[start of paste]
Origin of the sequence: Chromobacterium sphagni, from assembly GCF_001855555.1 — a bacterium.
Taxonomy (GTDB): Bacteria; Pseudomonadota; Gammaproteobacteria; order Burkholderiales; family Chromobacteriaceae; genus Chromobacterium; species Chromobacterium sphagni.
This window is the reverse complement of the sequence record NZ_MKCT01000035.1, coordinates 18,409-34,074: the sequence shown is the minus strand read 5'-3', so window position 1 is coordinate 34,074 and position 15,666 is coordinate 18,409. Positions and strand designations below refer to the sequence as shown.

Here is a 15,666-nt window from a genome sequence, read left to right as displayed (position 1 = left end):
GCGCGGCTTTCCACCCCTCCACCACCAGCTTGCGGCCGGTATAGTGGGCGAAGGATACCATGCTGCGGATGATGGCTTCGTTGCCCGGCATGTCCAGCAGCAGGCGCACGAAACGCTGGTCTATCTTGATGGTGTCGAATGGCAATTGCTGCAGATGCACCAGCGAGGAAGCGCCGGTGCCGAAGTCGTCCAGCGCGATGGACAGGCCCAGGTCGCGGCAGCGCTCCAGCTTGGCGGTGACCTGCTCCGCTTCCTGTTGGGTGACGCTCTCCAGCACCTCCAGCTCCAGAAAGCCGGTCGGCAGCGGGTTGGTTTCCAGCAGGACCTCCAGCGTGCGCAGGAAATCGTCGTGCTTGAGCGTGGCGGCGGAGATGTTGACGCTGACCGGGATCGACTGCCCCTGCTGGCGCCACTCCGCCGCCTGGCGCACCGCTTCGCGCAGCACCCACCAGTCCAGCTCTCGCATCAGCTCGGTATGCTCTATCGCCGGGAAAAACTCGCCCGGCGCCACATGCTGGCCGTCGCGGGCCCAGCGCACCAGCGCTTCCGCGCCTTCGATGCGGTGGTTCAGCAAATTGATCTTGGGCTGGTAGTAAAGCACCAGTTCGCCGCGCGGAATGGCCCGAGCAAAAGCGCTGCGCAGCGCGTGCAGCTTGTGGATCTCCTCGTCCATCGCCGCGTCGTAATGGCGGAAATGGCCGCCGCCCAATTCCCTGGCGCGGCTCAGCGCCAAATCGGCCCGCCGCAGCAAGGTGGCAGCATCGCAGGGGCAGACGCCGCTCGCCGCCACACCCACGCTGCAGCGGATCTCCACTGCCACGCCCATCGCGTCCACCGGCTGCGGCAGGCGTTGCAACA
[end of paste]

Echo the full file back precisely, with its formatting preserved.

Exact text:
Origin of the sequence: Chromobacterium sphagni, from assembly GCF_001855555.1 — a bacterium.
Taxonomy (GTDB): Bacteria; Pseudomonadota; Gammaproteobacteria; order Burkholderiales; family Chromobacteriaceae; genus Chromobacterium; species Chromobacterium sphagni.
This window is the reverse complement of the sequence record NZ_MKCT01000035.1, coordinates 18,409-34,074: the sequence shown is the minus strand read 5'-3', so window position 1 is coordinate 34,074 and position 15,666 is coordinate 18,409. Positions and strand designations below refer to the sequence as shown.

Here is a 15,666-nt window from a genome sequence, read left to right as displayed (position 1 = left end):
GCGCGGCTTTCCACCCCTCCACCACCAGCTTGCGGCCGGTATAGTGGGCGAAGGATACCATGCTGCGGATGATGGCTTCGTTGCCCGGCATGTCCAGCAGCAGGCGCACGAAACGCTGGTCTATCTTGATGGTGTCGAATGGCAATTGCTGCAGATGCACCAGCGAGGAAGCGCCGGTGCCGAAGTCGTCCAGCGCGATGGACAGGCCCAGGTCGCGGCAGCGCTCCAGCTTGGCGGTGACCTGCTCCGCTTCCTGTTGGGTGACGCTCTCCAGCACCTCCAGCTCCAGAAAGCCGGTCGGCAGCGGGTTGGTTTCCAGCAGGACCTCCAGCGTGCGCAGGAAATCGTCGTGCTTGAGCGTGGCGGCGGAGATGTTGACGCTGACCGGGATCGACTGCCCCTGCTGGCGCCACTCCGCCGCCTGGCGCACCGCTTCGCGCAGCACCCACCAGTCCAGCTCTCGCATCAGCTCGGTATGCTCTATCGCCGGGAAAAACTCGCCCGGCGCCACATGCTGGCCGTCGCGGGCCCAGCGCACCAGCGCTTCCGCGCCTTCGATGCGGTGGTTCAGCAAATTGATCTTGGGCTGGTAGTAAAGCACCAGTTCGCCGCGCGGAATGGCCCGAGCAAAAGCGCTGCGCAGCGCGTGCAGCTTGTGGATCTCCTCGTCCATCGCCGCGTCGTAATGGCGGAAATGGCCGCCGCCCAATTCCCTGGCGCGGCTCAGCGCCAAATCGGCCCGCCGCAGCAAGGTGGCAGCATCGCAGGGGCAGACGCCGCTCGCCGCCACACCCACGCTGCAGCGGATCTCCACTGCCACGCCCATCGCGTCCACCGGCTGCGGCAGGCGTTGCAACA